Being cured of hepatitis C does not make a person immune to the virus. A person who has been treated and cured of hepatitis C can be reinfected after a repeat exposure to the virus.

Importance of taking hepatitis C medications as directed — If you are being treated for hepatitis C and you take the medications the wrong way, they probably will not work as well as they should. You can also end up doing yourself more harm than good. With some of the medications, if people skip doses or do not take all their medications, the hepatitis C virus can quickly become "resistant." That means that the virus learns to outsmart the medications, and so the medications will not work.

To help you remember to take all of your medications at the right time, use special reminders called "memory aids." For instance, use a "talking pill box" or a wrist watch or smart phone app that can be set to tell you whenever it’s time to take your pills.


Over time, the liver inflammation caused by hepatitis C can cause serious damage to the liver. In some people, this develops into cirrhosis, which is when the liver becomes severely scarred and cannot function normally. Cirrhosis is discussed in more detail elsewhere. (See "Patient education: Cirrhosis (Beyond the Basics)".)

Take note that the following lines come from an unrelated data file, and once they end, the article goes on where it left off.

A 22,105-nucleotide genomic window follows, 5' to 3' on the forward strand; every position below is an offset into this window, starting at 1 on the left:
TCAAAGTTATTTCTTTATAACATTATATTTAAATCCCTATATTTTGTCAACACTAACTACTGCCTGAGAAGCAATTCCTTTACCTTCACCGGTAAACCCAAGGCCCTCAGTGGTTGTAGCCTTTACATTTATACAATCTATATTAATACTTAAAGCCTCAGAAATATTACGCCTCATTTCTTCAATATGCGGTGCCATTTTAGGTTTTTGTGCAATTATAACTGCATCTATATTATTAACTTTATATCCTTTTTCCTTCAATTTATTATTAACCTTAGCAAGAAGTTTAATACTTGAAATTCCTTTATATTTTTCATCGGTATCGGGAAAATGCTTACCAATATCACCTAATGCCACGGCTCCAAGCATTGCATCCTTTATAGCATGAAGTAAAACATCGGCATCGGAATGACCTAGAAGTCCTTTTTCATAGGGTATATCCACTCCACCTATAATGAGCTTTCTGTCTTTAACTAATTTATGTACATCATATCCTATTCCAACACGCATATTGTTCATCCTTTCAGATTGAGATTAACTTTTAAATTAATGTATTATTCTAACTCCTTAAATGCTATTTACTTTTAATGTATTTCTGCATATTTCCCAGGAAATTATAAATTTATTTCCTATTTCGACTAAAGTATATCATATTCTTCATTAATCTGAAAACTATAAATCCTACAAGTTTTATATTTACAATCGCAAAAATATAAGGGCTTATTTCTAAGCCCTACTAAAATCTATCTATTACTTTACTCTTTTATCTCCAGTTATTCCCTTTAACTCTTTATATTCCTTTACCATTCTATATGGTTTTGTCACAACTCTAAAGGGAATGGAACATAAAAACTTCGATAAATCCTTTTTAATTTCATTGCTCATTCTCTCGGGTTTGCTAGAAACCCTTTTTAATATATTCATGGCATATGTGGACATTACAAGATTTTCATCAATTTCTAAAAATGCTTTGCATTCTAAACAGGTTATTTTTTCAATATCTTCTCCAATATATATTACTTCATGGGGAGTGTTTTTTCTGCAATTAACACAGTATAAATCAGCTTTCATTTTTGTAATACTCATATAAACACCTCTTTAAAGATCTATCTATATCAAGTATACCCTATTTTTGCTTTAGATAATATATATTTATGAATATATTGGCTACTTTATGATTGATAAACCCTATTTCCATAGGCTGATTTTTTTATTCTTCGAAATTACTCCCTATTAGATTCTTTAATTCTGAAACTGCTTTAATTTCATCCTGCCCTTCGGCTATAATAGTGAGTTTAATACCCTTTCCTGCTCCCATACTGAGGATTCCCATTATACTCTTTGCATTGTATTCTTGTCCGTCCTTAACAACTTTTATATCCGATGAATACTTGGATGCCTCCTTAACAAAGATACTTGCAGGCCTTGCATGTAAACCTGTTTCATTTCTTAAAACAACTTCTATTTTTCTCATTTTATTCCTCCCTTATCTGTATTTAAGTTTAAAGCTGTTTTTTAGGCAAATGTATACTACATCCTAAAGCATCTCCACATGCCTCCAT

Successful treatment of hepatitis C prior to the development of cirrhosis prevents this complication. Even people who have already developed cirrhosis from hepatitis C have a reduced risk of liver-related complications and death after being cured of hepatitis C. However, since there is still a small risk of liver cancer in the setting of cirrhosis, patients who have cirrhosis will need continual monitoring by their doctor even if they are cured of hepatitis C.


There are aspects of treating hepatitis C not directly related to tackling the infection. People with the disease need certain vaccines, and they need to avoid alcohol, recreational drugs, and certain medications.